The culmen curves gradually from the base; there is no abrupt hook at the tip (Legge, 1983). The beak lacks a festoon (Legge, 1983), which occurs in many other raptors- e.g. in the case of hawk-eagles- a useful feature when in the hand .The stout tarsi are bare apart from the upper half, which is plumed in front (Legge,1983), whereas in similar plumaged hawk-eagles they are long and clothed.

In flight the long tail, smaller head with longer neck are useful identification features. The tail when folded, appears usually as ‘two feathered’, which suggests a wedge shaped body with a slight fork to the tail. Birds with white underparts show some fine black streaks, which could be black streaks on a brown background.

Green Imperial Pigeon Ducula aenia

Green Imperial Pigeon - Tharanga  HerathAs with the Crested Honey Buzzard, the Green Imperial Pigeon is another species which has greatly increased in numbers in Nugegoda and surrounding areas during the past decade. Whereas earlier, birds were seen flying over only, I saw seven birds perched on the 7th of February 2011 for the first time. Since then, they have been observed frequently, even perched at times on power lines. Its deep calls often draw attention to the bird.

Usually this is a bird commonly seen in forest and well wooded country.  The increased growing of an ornamental palm with red berries (called ‘Dothalu Puwak’ in Sinhalese) in house gardens appears to attract these birds to them.

Once an aerial display was seen, performed by a bird that flew with two other birds in August 2013 in Nugegoda. So far, the author has not been able to make any observations on the breeding habits of this species.


Green Imperial Pigeon - Tharanga  Herath


CBC Member Hasitha Perera informed me, based on the photographs taken by another observer, of a record of a pair carrying nesting material at a site between Nugegoda and Kohuwala, though nest making had been abandoned before completion.

As the birds are seen throughout the year without much fluctuation in numbers, it is quite possible that the birds breed in Nugegoda and the surrounding areas.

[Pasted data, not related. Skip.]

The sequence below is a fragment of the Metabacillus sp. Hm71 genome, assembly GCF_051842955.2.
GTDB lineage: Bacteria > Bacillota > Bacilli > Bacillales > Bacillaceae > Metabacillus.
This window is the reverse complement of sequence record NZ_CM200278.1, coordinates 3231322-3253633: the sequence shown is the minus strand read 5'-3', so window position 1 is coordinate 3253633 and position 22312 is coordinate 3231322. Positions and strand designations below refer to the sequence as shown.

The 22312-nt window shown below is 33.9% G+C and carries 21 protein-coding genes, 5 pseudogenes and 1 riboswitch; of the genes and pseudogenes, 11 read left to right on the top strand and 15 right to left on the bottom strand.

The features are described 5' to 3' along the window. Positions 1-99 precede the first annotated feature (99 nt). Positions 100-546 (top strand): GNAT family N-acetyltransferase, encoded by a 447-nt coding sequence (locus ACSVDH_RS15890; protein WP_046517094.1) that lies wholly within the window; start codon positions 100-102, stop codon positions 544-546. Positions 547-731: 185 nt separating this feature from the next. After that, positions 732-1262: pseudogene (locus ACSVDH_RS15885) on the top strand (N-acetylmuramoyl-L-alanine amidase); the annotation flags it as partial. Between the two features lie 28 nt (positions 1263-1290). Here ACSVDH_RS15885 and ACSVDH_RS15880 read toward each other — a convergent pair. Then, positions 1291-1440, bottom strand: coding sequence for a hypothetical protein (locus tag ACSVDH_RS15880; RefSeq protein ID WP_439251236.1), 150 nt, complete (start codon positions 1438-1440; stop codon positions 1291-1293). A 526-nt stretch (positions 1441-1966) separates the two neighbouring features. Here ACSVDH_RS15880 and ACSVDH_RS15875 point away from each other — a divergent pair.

I thank Messrs Jagath Gunawardana, Divanka Randula, Suneth Kanishka and all other members of the bird group of the Young Zoologists’ Association who were with me during field visits to Bellanwila- Attidiya and Kotte- Beddagana marshes. I appreciate the interest shown by my neighbours, on these birds.


Harrison, J. and Worfolk,T. (1999); A Field Guide to the Birds of Sri Lanka, Oxford University Press, Oxford.
Henry, G.M. (1998); A Guide to the Birds of Sri Lanka-3rd Edition, Oxford University Press, Delhi
Herath, T. (2008- 2013) In: Ceylon Bird Club Notes.

Kazmierczak, K. and van Perlo B. (2000); A Field Guide to the Birds of The Indian Subcontinent, Pica Press, Sussex.
Legge, W.V. (1880); A History of the Birds of Ceylon- 2nd edition (1983).Vol I&III, Tisara Prakasakayo Ltd, Dehiwala, Sri Lanka.

MOE 2012. The National Red List 2012 of Sri Lanka; Conservation Status of the Fauna and Flora. Ministry of Environment, Colombo, Sri Lanka.

Rasmussen, P.C. & Anderton, J.C. 2005; Birds of South Asia The Ripley Guide.Vols. 1 & 2.Smithsonian Institution and Lynx Edicions, Washington, D.C. and Barcelona.
Warakagoda, D. Inskipp, C. Inskipp, T. & Grimmett, R. (2012); Birds of Sri Lanka, Christopher Helm, London.

[ Editors’ Note - The editors are of the opinion that it is relevant to mention two other species other than the above species that has expanded its range and are now seen in around Colombo and its suburbs. One is the Spotted Dove that is becoming increasingly common in the said areas where it was non existent about two decades ago and the other is the White-bellied Sea Eagle which is now commonly seen in Malabe, Kotte and Rajagiriya and has been reported on a number of occasions circling over the city of Colombo.   Outside Colombo the Indian Peafowl is on a steady increase as well. It would be a fascinating study to find out the reasons for such expansions as well as the decreases in the populations of some other species.]